In our journey to be security practitioners, we must understand basic network-based techniques from both attackers and defender perspectives. Continuing on that track, let’s talk more about network scanning and its tools and techniques today.
Today’s most widely used security toolkit is OpenSSL, not only due to its licensing terms (including a commercial use with no restrictions whatsoever) but due to its rich plethora of facilities and building blocks we can use to build any sophisticated cryptosystem.
It is also a rich learning tool, and despite its serious nature, we can use it to understand several basic questions like how internet banking works or how cryptocurrencies function. You can also learn fingerprinting and blockchain logic using the Linux command line and OpenSSL utility.
DNS is a widely used phonebook system on the Internet. It is used simply to query the IP address associated with a humanly readable and memorizable name. But it is a lot more than that as this article explains. If you have not yet read our previous article do so here: DNS and its Security Implications. In this blog we will talk about DNS from an Email Security perspective.
*Don't have R installed yet? Read my previous article to learn how: Statistical Computing: Installing R and RStudio
Picture this - you are coming from a database background and getting into the world of IT monitoring or administration. While you are newly warming up to the Linux command line, you have to deal with Windows and Mac machines in your network. Add to that a bunch of Linux servers in your company’s data center.
As a systems administrator, how can you monitor each system’s health, disk space, and metrics? Unfortunately, learning the tools for each OS can be a drag. Many cloud companies offer their dashboard, and those can be helpful, but what about the physical machines in your network? How do you monitor them?
You will need some kind of instrumentation to monitor and take action based on the situation. With big data and high-speed networks and plenty of video-rich accesses, even the terabyte disks can fill up quickly, and you need to take stock of disk overruns, memory, CPU, and network usage. Or in the cybersecurity world, you need to monitor any suspicious activity on your company’s systems.
It’s the URL, stupid (me)!
Consider a scenario. You are in a miserable situation where you accidentally clicked on some phishing link or scam URL. A long time ago, when the web was safe, and viruses, trojans, and worms were transmitted only by EXE or BIN files, we could rest assured that the virus scanner protected us.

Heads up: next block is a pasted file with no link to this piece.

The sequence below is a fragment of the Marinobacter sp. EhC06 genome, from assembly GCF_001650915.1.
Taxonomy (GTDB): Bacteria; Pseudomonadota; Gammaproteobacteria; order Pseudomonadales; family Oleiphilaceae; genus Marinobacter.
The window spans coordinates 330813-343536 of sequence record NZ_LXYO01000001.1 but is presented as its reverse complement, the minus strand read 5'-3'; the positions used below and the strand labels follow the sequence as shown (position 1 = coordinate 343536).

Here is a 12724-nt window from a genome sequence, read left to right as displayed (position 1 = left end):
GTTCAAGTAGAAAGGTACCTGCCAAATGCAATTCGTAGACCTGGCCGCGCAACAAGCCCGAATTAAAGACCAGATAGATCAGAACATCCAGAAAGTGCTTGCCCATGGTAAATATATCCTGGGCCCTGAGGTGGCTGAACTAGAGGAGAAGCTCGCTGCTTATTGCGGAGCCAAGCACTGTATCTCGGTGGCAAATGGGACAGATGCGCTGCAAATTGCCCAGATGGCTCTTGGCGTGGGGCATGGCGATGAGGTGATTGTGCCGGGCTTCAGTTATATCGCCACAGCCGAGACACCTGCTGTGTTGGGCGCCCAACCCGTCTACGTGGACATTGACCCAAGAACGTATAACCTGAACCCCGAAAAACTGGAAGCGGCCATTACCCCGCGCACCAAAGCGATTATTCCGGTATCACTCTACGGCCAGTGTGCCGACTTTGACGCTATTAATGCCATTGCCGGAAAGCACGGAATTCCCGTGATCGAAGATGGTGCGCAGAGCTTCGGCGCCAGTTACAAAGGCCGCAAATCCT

Now, the web is the purveyor of all things good and evil. Smartphones have become the norm rather than the exception. The individual security measures (windows, IOS, etc.) are only as useful as there latest update, and maintaining the amount of tech we each possess up to date is difficult. But the most common denominator is the URL centric web. All devices have Internet access and thus are vulnerable to the latest threats.
Think of the email before spam abuse. There used to be open relays everywhere, and anyone could send emails using a 10 line shell script using SMTP command verbs. Today that is impossible since email abuse has turned people away from everyday email. Even when you need to use email for work, most of one's inbox is someone trying to sell you something or market something. Every piece of traffic that humans originated on the Internet has a URL, so let's look at new-age security measures to help protect you.
In the last article, Understanding the Elastic Stack, I broke down the various Elastic components (check it out for a quick refresher). Now we will use the REST API provided by Elasticsearch as the back-end for a simple project. But before, let us discuss why we want to use Elasticsearch REST API as back-end.
The functionality of the back-end:
We have all have heard of network analyzers or packet sniffers, Wireshark with its command-line counterpart Tshark, or tcpdump.
This article explores how Linux's command-line power, combined with the tcpdump lexical parser's filter expressions, can be used for some complex networking debugging. If you are bored at home in these COVID times, how about extracting the video of a video conference capture? (On a serious note, only do this for your video with the participants' permission.)
We talked about introductory OpenSSL in a previous blog Dipping Our Toes into OpenSSL, that covered how it supports rich cryptographic-centric operations, which are needed for all sorts of things in the security domain and even outside of it. Today, let's take the next step and understand some of the crypto arithmetic behind it, without making the topic too complicated.
Photo by Vanna Phon on Unsplash